Can an audiovisual collection be a teacher of te reo Māori?

Ka tuhia e Ngā Taonga te reo Māori hei āwhina i ngā iwi ki te kimi taonga, me te mōhio ana hoki e arahina ana mātou e ngā reo o ngā tūpuna i ngā kohinga.

Kua kitea e ā mātou kaimahi te hōhonu o ngā kohinga hei āwhina i a mātou ki te pupuri i te reo tūturu, hei tuhinga mā mātou ināianei rangi, ka toitū tonu aua reo o inanahi. Ka tuku tīhau te Pūranga nei ki roto i te reo o ngā tau 1980, ana ka whakamahia taua reo ki ngā āhuatanga o ēnei rā.

Kua tuhia e te Poutaki Taonga Māori, e Gareth Seymour, e pā ana ki ngā kohinga ataata-rongo me te reo e puritia ana i konā hei ako i te reo rangatira, ka whakarārangihia aua kōrero, ka puta anō aua kōrero ki te ao mārama, ka puta tahi aua mātauranga Māori ki roto i ngā whakamārama.  

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When Ngā Taonga produces written Māori language content to aid collection finding, what we write is often guided by the tupuna voices that are held in our collections.

We’ve discovered that the collection is a great resource to help to maintain ‘traditional’ Māori language, that what we write in Māori today can reflect the voices of yesterday. As an archive we can tweet in the language of the 1980s, while adapting that language to modern situations and events.

Poutaki Taonga Māori Gareth Seymour writes about how audiovisual taonga are both a keeper and teacher of te reo rangatira, and how cataloguing both unlocks and informs the way we express mātauranga Māori as metadata.

Recyling kupu Māori

How do the collections help us to learn and recycle ‘new’ words and sentence structures?

While researching, we dedicate time to watching Māori radio and television programmes from the 1970s and 1980s. Each programme can help us to describe a modern story such as the highs and lows of the annual budget, or a kaupapa on the whenua. It’s surprising how similar Māori news stories are some three or four decades apart. The issues covered are often identical, with only people and locations changing.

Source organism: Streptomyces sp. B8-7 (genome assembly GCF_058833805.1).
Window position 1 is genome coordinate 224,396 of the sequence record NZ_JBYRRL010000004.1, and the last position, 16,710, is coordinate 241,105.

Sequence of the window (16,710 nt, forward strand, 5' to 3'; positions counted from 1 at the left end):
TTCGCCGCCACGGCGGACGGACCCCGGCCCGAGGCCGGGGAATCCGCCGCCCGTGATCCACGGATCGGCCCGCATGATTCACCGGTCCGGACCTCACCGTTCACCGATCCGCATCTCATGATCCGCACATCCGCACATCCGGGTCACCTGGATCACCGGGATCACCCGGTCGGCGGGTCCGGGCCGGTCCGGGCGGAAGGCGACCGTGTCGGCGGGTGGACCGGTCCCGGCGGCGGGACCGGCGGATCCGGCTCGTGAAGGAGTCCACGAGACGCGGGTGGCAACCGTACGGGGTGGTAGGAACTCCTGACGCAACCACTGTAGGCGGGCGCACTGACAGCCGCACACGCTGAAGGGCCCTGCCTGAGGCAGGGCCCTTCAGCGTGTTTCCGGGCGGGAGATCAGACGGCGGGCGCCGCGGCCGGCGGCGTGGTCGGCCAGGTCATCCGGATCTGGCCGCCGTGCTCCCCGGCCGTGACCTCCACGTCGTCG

Weather report from Te Karere, 13 March 1986

In the 1980s, Māori were holding wānanga, challenging their local councils, developing reo programmes and responding to new government policies. All of these types of stories exist today. The way they were reported in the 1980s provides a template for adequately describing the issue in archival terms, while staying true to the language used at the time.

Here are two examples:

‘Kei te wera ētahi Māori o …’  

This phrase was used on a Māori news programme in 1986 about iwi riri over land issues. It’s a uniquely Māori way of expressing their concern. People don’t really use this phrase any more as they now use verbs such as whakahē or porotēhe in reference to disputes. Now that Ngā Taonga archivists have discovered this phrase we will add it to our kete kōrero and use it sometimes to describe news stories where people are passionate about something.

‘Te Tonga o Āwherika’

Ngā Taonga is doing some work to commemorate the Springbok Tour of 1981. We’ve digitally scanned PATU!, the documentary about opposition to the tour, and opened an exhibition TOHE | PROTEST. To help build our vocabulary for this kaupapa, we reviewed Māori language commentary about the Springboks from the 1970s and 1980s.

One useful term from the past is ‘Te Tonga o Āwherika’ for South Africa which has morphed today to ‘Āwherika ki te Tonga.’ To stay true to this ‘traditional’ version of the name, our Tour exhibition will refer to the name for South Africa that was used in the 1970s and 1980s.

We’re using this approach for all of our writing in te reo Māori, including social media, cataloguing, report writing, exhibition panels and event invitations.

Ngā Taonga is an audiovisual archive with rich holdings of spoken Māori language from previous decades. Much of our collection sits on analogue formats, and we have plans in place for mass digitisation of these taonga in the years ahead through our Utaina project.

Ngā Taonga archivists will continue to develop language skills by exploring the ways that our audiovisual taonga reveal how our uncles, aunties, nannies and koro explained their world. Their recorded language has become a driver for the way we make taonga ‘findable’ in our online catalogue, and in our sharing and promotion of te reo rangatira.

You can explore these taonga too

You can discover more examples of ‘traditional Māori language’ yourself by exploring our online catalogue here. Find exemplary Māori language material from your rohe, playable on your device, by searching key terms such as names of iwi, people and places.

We all have a role to play in keeping this language alive through discovery and adoption, nō reira tūhuratia, we invite you to explore our collections today.

 

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